Let's now move on to another very important organelle in the cell and that is the Golgi apparatus or Golgi complex.
Golgi or Golgi, it's pronounced either way.
Have a look at the image or the diagram and it shows you the structural appearance of the Golgi apparatus.
They're really parallel stacks of tubules and also little vesicles.
They really are highly associated with the nucleus and also the rough endoplasmic reticulum.
You can see the nucleus and the rough endoplasmic reticulum in a paler version in the diagram
on the right-hand side and they have what we call a cis face or an entry face and a trans face or an exit face.
And the reason for that is that one of the jobs the Golgi apparatus does, and I'll mention that in a moment,
is that it accepts proteins and various components synthesized by the endoplasmic reticulum.
It accepts those products at the cis face or the entry face and then those products pass through the Golgi complex
where they're sorted and packaged and
then they leave at the exit face or the trans face.
I always get mixed up sometimes at what is a cis and what is a trans face, and I therefore think that
while trans means transport, transport is what the Golgi apparatus does at its final role and therefore,
that's at the actual exit or the trans face of the Golgi complex,
trans or transport away from the products being sorted and modified, that occurs at the last station, if you like,
of the Golgi complex which is the trans face as opposed to the cis face which is the entry point.
And besides sorting and packaging, the
Golgi apparatus is involved in making carbohydrates,
it modifies proteins made by the endoplasmic reticulum, and as I've already mentioned,
it sorts and packages them for secretion or transport within the cell in these little secretory granules
or vesicles you see in the diagram.
Here's a good example of the function of both the Golgi apparatus and the endoplasmic reticulum.
Here, you have protein synthesized by the endoplasmic reticulum and they're packaged into a transport vesicle.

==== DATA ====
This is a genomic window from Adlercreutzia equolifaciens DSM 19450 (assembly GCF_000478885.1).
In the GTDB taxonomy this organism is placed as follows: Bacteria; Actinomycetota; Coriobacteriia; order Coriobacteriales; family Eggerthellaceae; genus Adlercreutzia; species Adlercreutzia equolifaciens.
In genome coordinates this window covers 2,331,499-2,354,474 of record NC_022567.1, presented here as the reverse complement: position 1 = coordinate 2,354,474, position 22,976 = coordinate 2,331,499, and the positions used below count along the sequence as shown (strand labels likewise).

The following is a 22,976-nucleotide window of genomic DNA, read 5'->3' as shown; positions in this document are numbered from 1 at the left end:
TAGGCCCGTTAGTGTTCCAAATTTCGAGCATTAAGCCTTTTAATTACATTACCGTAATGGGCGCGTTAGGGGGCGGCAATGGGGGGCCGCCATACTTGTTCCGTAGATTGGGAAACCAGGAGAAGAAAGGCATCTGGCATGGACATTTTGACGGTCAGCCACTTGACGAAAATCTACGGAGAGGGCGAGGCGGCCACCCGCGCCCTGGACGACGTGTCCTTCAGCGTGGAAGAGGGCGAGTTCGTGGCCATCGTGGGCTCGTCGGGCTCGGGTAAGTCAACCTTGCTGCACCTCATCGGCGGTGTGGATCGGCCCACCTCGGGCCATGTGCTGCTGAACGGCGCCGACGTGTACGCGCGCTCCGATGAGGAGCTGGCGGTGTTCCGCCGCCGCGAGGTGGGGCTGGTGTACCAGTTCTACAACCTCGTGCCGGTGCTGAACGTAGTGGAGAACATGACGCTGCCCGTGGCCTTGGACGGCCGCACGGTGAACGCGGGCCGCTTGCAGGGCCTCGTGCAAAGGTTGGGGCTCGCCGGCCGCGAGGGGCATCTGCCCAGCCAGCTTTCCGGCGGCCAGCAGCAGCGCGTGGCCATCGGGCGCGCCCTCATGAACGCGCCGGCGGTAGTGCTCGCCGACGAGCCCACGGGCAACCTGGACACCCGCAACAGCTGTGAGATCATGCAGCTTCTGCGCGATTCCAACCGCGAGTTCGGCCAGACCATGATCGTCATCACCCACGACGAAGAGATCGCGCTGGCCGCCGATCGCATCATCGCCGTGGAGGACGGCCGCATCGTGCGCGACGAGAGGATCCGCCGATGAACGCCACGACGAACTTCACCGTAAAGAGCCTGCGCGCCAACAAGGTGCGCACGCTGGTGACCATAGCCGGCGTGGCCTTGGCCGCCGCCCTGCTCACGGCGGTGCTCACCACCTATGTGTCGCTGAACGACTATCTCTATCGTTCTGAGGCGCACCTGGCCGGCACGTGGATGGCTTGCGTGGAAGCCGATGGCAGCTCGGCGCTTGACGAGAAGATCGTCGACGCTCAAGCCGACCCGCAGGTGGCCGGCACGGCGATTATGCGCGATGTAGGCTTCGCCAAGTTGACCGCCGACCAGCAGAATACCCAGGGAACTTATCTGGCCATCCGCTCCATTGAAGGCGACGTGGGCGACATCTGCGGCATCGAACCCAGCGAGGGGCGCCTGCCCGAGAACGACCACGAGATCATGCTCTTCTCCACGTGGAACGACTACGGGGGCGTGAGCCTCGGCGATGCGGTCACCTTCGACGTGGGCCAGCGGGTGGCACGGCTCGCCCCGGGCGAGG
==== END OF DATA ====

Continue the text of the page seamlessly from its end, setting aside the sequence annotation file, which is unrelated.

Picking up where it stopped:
That transport vesicle then enters the cis face of the Golgi complex and the components or the
products pass through the Golgi complex where they're sorted, modified, and then repackaged
into a secretory vesicle which then passes to the cell membrane, and the secretory vesicle itself
fuses with the cell membrane and releases the secretory product.
That process is called exocytosis.
Now, you can even see Golgi apparatus in the light microscope pictures. Very difficult.
In this image, if you scan around and I know it's going to be very hard for you to find this,
but on the left-hand side it says, "Look for a clear area in the cell cytoplasm adjacent to the nucleus."
If you run your eyes along the first part of that sentence, "look for a clear area in", you follow your eyes across
onto the image, you will see a cluster of 1, 2, 3, 4, 5... about 7 or 8 cells just left of the middle of the image.
Well, if you look carefully at the top nucleus of one of those cells, the one that's a little bit on its own,
you can just make out a very, very pale area near that nucleus. That represents the Golgi apparatus.
I know that's a very hard thing to do, but when you study more histology, you become more experienced at doing this.
Try again. Again, look for a clear area in, follow your line of sight across to the middle of the image,
you'll see a cluster of about 6 or 8 cells, the one on the far left of that group again has a very clear area
right near the nucleus that represents the Golgi apparatus in the light microscope.
Very difficult to see though, I must admit.
A bit easier when you look at the electron micrograph of the Golgi apparatus shown here.
You can see, it's the stacks of membranes you see right in the center of this image.
Above the stacks of membranes, you can just make out some profiles of mitochondria, and the darker-stained
circular structures are going to be lysosomes, which I'm going to speak to you about in a moment.